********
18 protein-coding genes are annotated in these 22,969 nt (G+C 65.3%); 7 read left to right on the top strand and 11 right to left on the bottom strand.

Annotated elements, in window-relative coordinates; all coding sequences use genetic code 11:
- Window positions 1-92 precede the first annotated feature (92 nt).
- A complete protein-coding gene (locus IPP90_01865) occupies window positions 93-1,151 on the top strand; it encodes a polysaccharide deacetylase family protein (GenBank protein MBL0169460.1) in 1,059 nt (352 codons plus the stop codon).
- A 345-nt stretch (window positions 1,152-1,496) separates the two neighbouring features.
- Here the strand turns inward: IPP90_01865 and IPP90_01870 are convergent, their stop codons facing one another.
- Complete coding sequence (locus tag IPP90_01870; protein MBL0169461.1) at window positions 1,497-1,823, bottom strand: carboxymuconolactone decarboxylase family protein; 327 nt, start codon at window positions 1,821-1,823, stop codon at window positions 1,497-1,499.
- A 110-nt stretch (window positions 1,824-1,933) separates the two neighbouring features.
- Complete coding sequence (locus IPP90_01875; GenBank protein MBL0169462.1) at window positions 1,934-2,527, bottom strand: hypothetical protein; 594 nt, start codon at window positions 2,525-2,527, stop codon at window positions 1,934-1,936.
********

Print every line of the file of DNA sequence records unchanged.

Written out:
18 protein-coding genes are annotated in these 22,969 nt (G+C 65.3%); 7 read left to right on the top strand and 11 right to left on the bottom strand.

Annotated elements, in window-relative coordinates; all coding sequences use genetic code 11:
- Window positions 1-92 precede the first annotated feature (92 nt).
- A complete protein-coding gene (locus IPP90_01865) occupies window positions 93-1,151 on the top strand; it encodes a polysaccharide deacetylase family protein (GenBank protein MBL0169460.1) in 1,059 nt (352 codons plus the stop codon).
- A 345-nt stretch (window positions 1,152-1,496) separates the two neighbouring features.
- Here the strand turns inward: IPP90_01865 and IPP90_01870 are convergent, their stop codons facing one another.
- Complete coding sequence (locus tag IPP90_01870; protein MBL0169461.1) at window positions 1,497-1,823, bottom strand: carboxymuconolactone decarboxylase family protein; 327 nt, start codon at window positions 1,821-1,823, stop codon at window positions 1,497-1,499.
- A 110-nt stretch (window positions 1,824-1,933) separates the two neighbouring features.
- Complete coding sequence (locus IPP90_01875; GenBank protein MBL0169462.1) at window positions 1,934-2,527, bottom strand: hypothetical protein; 594 nt, start codon at window positions 2,525-2,527, stop codon at window positions 1,934-1,936.